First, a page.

23 I am far from denying that individual gentlemen pensioners might have had private opinions about Northumberland's attempt to alter the succession. It is conceivable both that some of the twenty-nine men who “went not with the duke of Northumberland” would have preferred Jane Grey to Mary and also that some of those who were in Northumberland's army were not keen supporters of the enterprise. This is but to say that the action or inaction of these men does not necessarily furnish information about their personal opinions or loyalties.

24 Acts of the Privy Council of England (hereafter cited as A.P.C.), ed. Dasent, J.R., 32 volumes (London, 18901907), 3:30Google Scholar. Edward VI recorded the event in his journal in a way which underlines the association of the gentlemen-at-arms with Boulogne, (Literary Remains, 2:268)Google Scholar.

25 Braddock, , “Duke of Northumberland's Army,” pp. 348349Google Scholar.

26 Henry VIII (whose brother-in-law he was in the final years of the reign) had made Parr a baron in 1539 and earl of Essex in 1543; he was also warden of the Scottish marches. But high advancement (and his marquessate) came after Henry's, death (Complete Peerage, 9:669674)Google Scholar.

27 Northampton had badly bungled the first attempt to suppress Kett's Rebellion in Norfolk in July 1549 when he commanded the regime's forces. It may be that a promise to overlook this failure caused him to support Somerset's downfall.

28 P.R.O., SP. 1/156, ff. 56–57.

29 LP, 20, pt. 2, app.: 2.

30 A taxation list for the payment of a parliamentary subsidy by the personnel of the royal household drawn up on 24 April 1549 lists Vane as lieutenant of the corps (P.R.O., E. 179/69/62). The next surviving list, dated 20 May 1550 (P.R.O., E. 179/69/63) records lord Bray as holding that office.

31 P.R.O., LC.2/2, ff. 41v–43v.

32 Above, n. 21.

33 Above, n. 21.

34 P.R.O., E. 179/69/64.

35 Society of Antiquaries, MS. 125, f. 31.

36 Some gentlemen-at-arms petitioned for liveries for Mary's coronation (P.R.O., E.101/427/6, no. 16). Most of these attended her coronation (P.R.O., E.101/427/5, f. 29r). Both of these lists appear to be incomplete.

37 P.R.O., E.407/1/6.

38 The other possibilities are (a) the king and (b) the privy council acting collectively. It is difficult to credit the first alternative: the youthful Edward VI would scarcely have had an extensive personal acquaintance with men eligible for such positions. The second is certainly possible. But although Somerset was readmitted to the privy council on 10 April 1550, Professor Dale Hoak has demonstrated how complete Northumberland's control of that body was even before Somerset's final fall in 1551 (The King's Council in the Reign of Edward VI [Cambridge, 1976], pp. 58–80, 262263Google Scholar). Northumberland also took care to control access to the king in his privy chamber. If the method of appointing gentlemen pensioners which prevailed by the end of the sixteenth century was already in being—in which the monarch gave or refused assent to names suggested to her by the captain of the gentlemen pensioners (see Tighe, W.J., “Herbert Croft's Repulse,” Bulletin of the Institute of Historical Research 58 [1985]: 106109CrossRefGoogle Scholar)—then whoever proposed the names, Northumberland, Northampton or others, Northumberland would have controlled the process of appointment by controlling access to the king. But I have found no evidence of how appointments were made in Edward VI's reign.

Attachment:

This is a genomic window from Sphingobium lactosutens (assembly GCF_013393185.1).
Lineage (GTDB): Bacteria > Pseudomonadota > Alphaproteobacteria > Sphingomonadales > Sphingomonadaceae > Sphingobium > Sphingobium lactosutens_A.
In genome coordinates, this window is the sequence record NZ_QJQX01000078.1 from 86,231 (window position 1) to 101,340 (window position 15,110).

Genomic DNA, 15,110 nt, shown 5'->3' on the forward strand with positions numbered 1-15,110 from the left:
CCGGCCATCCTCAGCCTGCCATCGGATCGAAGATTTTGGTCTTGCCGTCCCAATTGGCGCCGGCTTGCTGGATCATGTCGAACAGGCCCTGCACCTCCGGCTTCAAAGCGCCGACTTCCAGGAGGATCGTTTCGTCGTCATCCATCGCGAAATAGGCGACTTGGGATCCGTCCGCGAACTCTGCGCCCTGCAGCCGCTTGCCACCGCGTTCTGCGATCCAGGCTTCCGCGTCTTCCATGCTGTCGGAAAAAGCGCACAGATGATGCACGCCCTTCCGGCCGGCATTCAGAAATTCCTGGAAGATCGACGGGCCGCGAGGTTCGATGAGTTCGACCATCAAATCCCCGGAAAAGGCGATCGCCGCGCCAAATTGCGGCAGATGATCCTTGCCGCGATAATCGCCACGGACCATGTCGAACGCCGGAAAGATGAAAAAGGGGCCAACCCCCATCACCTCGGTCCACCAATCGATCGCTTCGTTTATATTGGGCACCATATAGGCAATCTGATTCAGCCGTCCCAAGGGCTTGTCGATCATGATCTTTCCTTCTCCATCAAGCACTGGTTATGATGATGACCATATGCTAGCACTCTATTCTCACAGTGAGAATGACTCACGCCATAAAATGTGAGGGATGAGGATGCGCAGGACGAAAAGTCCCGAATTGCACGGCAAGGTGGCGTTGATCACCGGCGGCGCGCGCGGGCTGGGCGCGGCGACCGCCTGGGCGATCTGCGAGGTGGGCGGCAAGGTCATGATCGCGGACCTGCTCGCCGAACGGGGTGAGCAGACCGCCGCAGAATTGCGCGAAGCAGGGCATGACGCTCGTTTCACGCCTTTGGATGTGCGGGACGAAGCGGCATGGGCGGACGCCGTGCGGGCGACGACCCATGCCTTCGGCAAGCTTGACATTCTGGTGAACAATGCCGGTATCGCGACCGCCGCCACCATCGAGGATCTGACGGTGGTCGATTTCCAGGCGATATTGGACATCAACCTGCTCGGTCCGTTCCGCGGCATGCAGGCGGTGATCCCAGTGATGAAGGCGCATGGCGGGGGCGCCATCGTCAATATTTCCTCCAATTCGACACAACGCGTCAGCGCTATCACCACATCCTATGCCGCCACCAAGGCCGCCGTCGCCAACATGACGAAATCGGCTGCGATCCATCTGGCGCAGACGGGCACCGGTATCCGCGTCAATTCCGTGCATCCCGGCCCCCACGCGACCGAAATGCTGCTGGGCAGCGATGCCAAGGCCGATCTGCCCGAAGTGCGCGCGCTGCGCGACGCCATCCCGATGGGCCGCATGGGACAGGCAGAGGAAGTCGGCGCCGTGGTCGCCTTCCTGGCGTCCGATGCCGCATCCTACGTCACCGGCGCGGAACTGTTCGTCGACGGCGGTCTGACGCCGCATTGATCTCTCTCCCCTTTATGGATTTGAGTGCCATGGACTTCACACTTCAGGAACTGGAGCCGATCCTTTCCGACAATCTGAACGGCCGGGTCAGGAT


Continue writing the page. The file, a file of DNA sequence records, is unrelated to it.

39 Bindoff, S.T., The Commons 1509–1558 (London, 1982), 3:513Google Scholar.

40 At least one of the gentlemen-at-arms, Thomas Hungerford, went to Mary's camp at Framlingham, Suffolk, to offer his support. He was rewarded with a £10 annuity and soon became a gentleman pensioner (B.L., Lansdowne MS. 156, ff. 90–100). Several of Mary's supporters in her hour of need later became gentlemen pensioners, and at least two former gentlemen pensioners, Richard Tyrrell and Richard Freston, came to her assistance promptly. None of the “loyal” twentynine appears as a supporter of Mary in Robert Wingfield's account of the events of the summer of 1553 (MacCulloch, Diarmaid, “The Vita Mariae Angliae Reginae of Robert Wingfield of Brantham,” Camden Miscellany XXVIII, Camden Society fourth series 29 [1984]:181301Google Scholar).

41 One of them, Edmund Horne, may have been on his deathbed, for he died on 11 August 1553 (P.R.O., C.142/100/46; PROB.11/36, ff. 126v–127r [P.C.C. 17 Tashe]).

42 Narratives of the Reformation, pp. 160–169.

43 P.R.O., E. 101/427/5, f. 29r.

44 Horne attended Edward VI's funeral on 8 August 1553 (P.R.O., LC.2/4[1], f. 23v). He made his will three days later (P.R.O., PROB.11/36, ff. 126v–127r [P.C.C. 17 Tashe]) and, according to the inquisition post mortem which was held four months afterwards, died on the same day (P.R.O., C. 142/100/46; C. 142/101/98). Perhaps—the will and inquisition are silent on this point—he died in London.

45 Calendar of the Patent Rolls (hereafter cited as C.P.R.), 15501553, p. 106Google Scholar.

46 A.P.C., 4:306, 309, 330.

47 C.P.R., 1553–1554, p. 82.

48 Complete Peerage, 9:669674 (Northampton)Google Scholar; ibid., 2:287–289 (Bray); Bindoff, , The Commons, 3:364366 (Stafford)Google Scholar.